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Taste Canada Food Writing Awards recognize the year’s best culinary titles

Winner chef Michael Smith flanked by the evening's hosts, Ricardo and Vikram Vij

Winner chef Michael Smith flanked by the evening’s hosts, Ricardo and Vikram Vij

The country’s finest culinary titles were celebrated on Monday, Sept. 21, at the annual Taste Canada Food Writing Awards. Hosted by Ricardo and Vikram Vij, the event honoured eight French- and English-language titles, with the addition of a new food-blogging award.

Regional/cultural cookbook award recipient Lisa Ahier told the crowd that her winning entry, The SoBo Cookbook: Recipes from the Tofino Restaurant at the End of the Canadian Road, grew into a 10-year project, continually supported by Appetite by Random House publisher Robert McCullough. HarperCollins Canada dominated the single-subject cookbook category (and the night in general, with six nominations), but lost to Duchess Bake Shop, a self-published cookbook by Edmonton author Giselle Courteau.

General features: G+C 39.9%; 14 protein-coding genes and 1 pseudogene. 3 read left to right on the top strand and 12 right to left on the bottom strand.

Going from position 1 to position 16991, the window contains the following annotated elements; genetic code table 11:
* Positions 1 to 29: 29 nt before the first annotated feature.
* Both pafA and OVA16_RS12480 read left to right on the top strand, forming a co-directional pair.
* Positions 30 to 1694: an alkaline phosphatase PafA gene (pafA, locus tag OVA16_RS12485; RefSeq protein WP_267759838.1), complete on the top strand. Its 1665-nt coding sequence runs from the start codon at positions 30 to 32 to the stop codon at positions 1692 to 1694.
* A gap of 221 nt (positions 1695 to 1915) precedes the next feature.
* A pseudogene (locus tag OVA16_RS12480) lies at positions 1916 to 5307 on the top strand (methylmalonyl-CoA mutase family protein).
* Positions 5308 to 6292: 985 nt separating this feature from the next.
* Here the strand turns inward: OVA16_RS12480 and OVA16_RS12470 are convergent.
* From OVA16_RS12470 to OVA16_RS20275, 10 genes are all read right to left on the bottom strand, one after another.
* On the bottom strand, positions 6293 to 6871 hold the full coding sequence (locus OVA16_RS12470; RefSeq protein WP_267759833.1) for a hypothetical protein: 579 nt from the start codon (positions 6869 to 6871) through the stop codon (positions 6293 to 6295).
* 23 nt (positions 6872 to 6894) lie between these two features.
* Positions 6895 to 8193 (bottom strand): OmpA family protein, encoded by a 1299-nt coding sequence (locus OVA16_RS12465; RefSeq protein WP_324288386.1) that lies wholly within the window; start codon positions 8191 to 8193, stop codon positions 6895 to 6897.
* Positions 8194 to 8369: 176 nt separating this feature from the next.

In addition to the awards, four writers were inducted into the Hall of Fame. Celebrated author Rose Murray was honoured for her contributions to shaping perceptions about Canadian cuisine. Nellie Lyle Pattinson, author of the iconic 1923 Canadian Cook Book, was posthumously recognized, along with the two authors of the 1953 edition, Helen Wattie and Elinor Donaldson Whyte, the latter of whom was present to accept the award.

The English-language Taste Canada Food Writing Awards winners are:

Culinary Narratives
Secrets of a Hutterite Kitchen: Unveiling the Rituals, Traditions, and Food of the Hutterite Culture, Mary-Ann Kirkby (Penguin Canada Books)

General Cookbooks
Family Meals, Michael Smith (Penguin Canada Books)

Regional/Cultural Cookbooks
The SoBo Cookbook: Recipes from the Tofino Restaurant at the End of the Canadian Road, Lisa Ahier and Andrew Morrison (Appetite by Random House)

Single-Subject Cookbooks
Duchess Bake Shop, Giselle Courteau (Duchess Bake Shop)